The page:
Ohio’s Tenth Appellate District very recently decided a matter which continued Ohio’s history of broadly construing and freely enforcing flow down clauses. A “flow down clause” is a provision in a subcontract which incorporates duties and responsibilities of other contract documents and is often used to create obligations between a subcontractor and prime contractor which mirror the obligations already in existence between the prime contractor and the project owner. A common example would be an arbitration provision in a prime contract which is enforced against a subcontractor due to terms which merely acknowledges the other construction documents and affirms consent to be bound by them.

In this recent case, KeyBank Natl. Assn. v. Southwest Greens of Ohio, L.L.C., 2013 –Ohio- 1243( 10 Dist. 2013), Windsor Ohio Holdings, LLC (“Windsor”) loaned Columbus Campus, LLC, roughly $12 million to acquire the land upon which a retirement community was to be built. Windsor secured this loan with a mortgage which was recorded on January 17, 2008. Thereafter, the land development general contractor filed a Notice of Commencement on March 10, 2008.

On April 16, 2008, a six lender consortium loaned Columbus Campus $90 million in funding for Phase I of the project. This loan was also secured by a mortgage which was recorded on April 22, 2008 –over a month after the Notice of Commencement was filed. On that same day, Windsor released its prior mortgage, recorded a new one, and contractually consented to the consortium taking a superior lien position.

The project went forward with no issues until early March 2009 when the six-lender consortium became concerned with the financial health of the owner and chose not to advance any further funds. Unaware of this, the subcontractors continued work on the project until they were advised to suspend work by the owner on May 11, 2009. By that time, the various subcontractors had draw requests pending for nearly $9 million. These subcontractors filed mechanics liens on June 29, 2009.

In July 2009 the lender consortium filed a complaint to foreclose the mortgage and appoint a receiver. The subcontracts filed responses to this suit claiming priority status over the lender consortium’s mortgage. The subcontractors claimed priority status based upon the March 10, 2008 Notice of Commencement, further claimed that they did not agree to contractually subordinate their position, that the lenders were not entitled to “super priority”, and that even if the subcontractors were contractually subordinate, they were entitled to be paid for the work performed (the roughly $9 million at issue).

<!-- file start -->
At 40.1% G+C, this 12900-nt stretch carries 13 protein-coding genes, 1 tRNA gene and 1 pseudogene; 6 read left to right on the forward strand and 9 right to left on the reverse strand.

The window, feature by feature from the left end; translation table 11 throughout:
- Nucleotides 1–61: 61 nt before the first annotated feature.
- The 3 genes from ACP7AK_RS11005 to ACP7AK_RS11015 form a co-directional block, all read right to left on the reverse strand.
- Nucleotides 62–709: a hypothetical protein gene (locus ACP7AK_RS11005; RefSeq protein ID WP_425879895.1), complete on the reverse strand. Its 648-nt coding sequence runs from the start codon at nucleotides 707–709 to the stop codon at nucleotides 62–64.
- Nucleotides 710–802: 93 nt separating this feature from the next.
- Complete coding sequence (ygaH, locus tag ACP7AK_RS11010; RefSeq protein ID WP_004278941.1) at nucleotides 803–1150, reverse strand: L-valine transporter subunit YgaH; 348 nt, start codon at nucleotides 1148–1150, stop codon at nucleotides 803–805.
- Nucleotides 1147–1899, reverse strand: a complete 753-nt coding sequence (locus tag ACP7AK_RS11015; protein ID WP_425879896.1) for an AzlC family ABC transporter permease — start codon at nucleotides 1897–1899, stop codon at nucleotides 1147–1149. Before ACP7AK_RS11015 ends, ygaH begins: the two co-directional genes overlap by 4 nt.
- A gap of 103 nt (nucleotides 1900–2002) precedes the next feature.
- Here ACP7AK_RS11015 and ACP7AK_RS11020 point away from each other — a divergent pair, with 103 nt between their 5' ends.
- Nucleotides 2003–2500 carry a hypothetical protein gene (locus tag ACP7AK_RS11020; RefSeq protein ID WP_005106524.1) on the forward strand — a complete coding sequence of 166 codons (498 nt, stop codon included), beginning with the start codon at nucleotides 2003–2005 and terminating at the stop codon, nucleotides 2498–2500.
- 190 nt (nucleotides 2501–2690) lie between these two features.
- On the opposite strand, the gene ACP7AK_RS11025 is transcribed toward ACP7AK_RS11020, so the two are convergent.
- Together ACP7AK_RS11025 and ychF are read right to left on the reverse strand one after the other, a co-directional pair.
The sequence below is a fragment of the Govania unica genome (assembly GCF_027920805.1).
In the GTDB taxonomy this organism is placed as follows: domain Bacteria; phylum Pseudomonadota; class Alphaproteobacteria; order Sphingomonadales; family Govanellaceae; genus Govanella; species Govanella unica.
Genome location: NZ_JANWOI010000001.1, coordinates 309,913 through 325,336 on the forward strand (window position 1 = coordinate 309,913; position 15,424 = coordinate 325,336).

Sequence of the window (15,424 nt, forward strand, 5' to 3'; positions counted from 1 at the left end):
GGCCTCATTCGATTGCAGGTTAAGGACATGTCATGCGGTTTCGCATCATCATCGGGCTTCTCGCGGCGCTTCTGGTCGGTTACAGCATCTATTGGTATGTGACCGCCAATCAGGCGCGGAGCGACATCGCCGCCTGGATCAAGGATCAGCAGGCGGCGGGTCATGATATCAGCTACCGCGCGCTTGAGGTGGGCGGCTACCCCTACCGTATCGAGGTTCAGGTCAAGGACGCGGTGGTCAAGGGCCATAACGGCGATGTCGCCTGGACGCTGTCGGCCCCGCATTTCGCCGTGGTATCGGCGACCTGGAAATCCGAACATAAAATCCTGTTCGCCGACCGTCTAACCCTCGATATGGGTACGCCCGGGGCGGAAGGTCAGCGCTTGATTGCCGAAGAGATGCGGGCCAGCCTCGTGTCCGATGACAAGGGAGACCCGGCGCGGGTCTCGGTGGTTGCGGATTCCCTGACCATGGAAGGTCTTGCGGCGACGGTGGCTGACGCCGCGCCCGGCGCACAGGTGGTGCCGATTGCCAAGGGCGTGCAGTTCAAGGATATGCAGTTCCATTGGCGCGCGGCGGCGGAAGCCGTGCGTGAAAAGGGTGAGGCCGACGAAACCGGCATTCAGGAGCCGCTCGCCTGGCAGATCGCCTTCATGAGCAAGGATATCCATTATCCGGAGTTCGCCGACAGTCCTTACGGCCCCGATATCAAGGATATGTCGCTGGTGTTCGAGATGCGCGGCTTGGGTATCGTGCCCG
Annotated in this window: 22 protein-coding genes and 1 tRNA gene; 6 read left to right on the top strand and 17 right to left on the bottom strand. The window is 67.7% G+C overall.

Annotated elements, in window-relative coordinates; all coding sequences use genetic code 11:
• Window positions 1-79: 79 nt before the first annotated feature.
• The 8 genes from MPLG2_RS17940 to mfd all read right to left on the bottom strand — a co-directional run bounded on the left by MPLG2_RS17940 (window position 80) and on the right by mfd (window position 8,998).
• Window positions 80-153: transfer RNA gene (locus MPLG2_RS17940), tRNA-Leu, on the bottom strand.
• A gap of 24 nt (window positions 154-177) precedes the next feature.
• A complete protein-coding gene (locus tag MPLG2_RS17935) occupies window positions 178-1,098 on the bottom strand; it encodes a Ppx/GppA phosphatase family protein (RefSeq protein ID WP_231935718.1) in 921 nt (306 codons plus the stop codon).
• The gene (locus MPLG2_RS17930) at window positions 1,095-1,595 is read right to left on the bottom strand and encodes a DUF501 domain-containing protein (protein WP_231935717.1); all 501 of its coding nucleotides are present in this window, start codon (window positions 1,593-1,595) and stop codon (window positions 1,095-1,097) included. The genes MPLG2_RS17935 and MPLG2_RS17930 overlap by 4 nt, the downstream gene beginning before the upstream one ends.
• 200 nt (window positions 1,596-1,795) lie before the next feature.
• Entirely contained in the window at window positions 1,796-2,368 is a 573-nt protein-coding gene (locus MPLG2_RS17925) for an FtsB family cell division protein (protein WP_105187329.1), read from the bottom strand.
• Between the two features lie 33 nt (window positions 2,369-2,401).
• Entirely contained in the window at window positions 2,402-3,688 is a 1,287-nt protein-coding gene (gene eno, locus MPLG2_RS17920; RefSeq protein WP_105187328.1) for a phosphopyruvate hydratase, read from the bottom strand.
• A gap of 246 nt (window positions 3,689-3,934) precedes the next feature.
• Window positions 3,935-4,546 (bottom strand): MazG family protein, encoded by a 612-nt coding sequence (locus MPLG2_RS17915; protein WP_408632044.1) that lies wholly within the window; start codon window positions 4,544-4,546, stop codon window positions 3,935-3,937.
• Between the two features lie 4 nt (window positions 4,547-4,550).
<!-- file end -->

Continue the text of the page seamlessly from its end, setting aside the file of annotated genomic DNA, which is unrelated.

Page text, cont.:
The Tenth Appellate District ruled in favor of the lenders consortium and against the subcontractors. The Court found that the “flow down clause” present in the subcontracts fully incorporated the terms of the Prime Contract into the subcontracts. The Court noted that the subcontracts at issue included language that stated the Prime Contracts and the General Conditions were made available to the subcontractors for review. Relying on Ohio precedent and decisions from Georgia, Pennsylvania, Kansas, and California, the Court found that the subcontractors were indeed bound by the terms of the Prime Contract, which included the subordination clause of the mechanic’s lien rights.

As such, the Tenth Appellate District determined that the subcontractors did contractually subordinate their mechanic’s lien rights to the lenders mortgage rights when the subcontractors signed contracts which included a flow down clause incorporating the duties of the Prime Contracts at issue. Thus the $9 million in liens would be subordinate to the lender consortiums’ interest in the mortgage.

This case highlights both the widespread and growing use of flow down clauses and the importance of a thorough review of all project documents and contracts, including those contracts to which a given contractor may not be a direct party.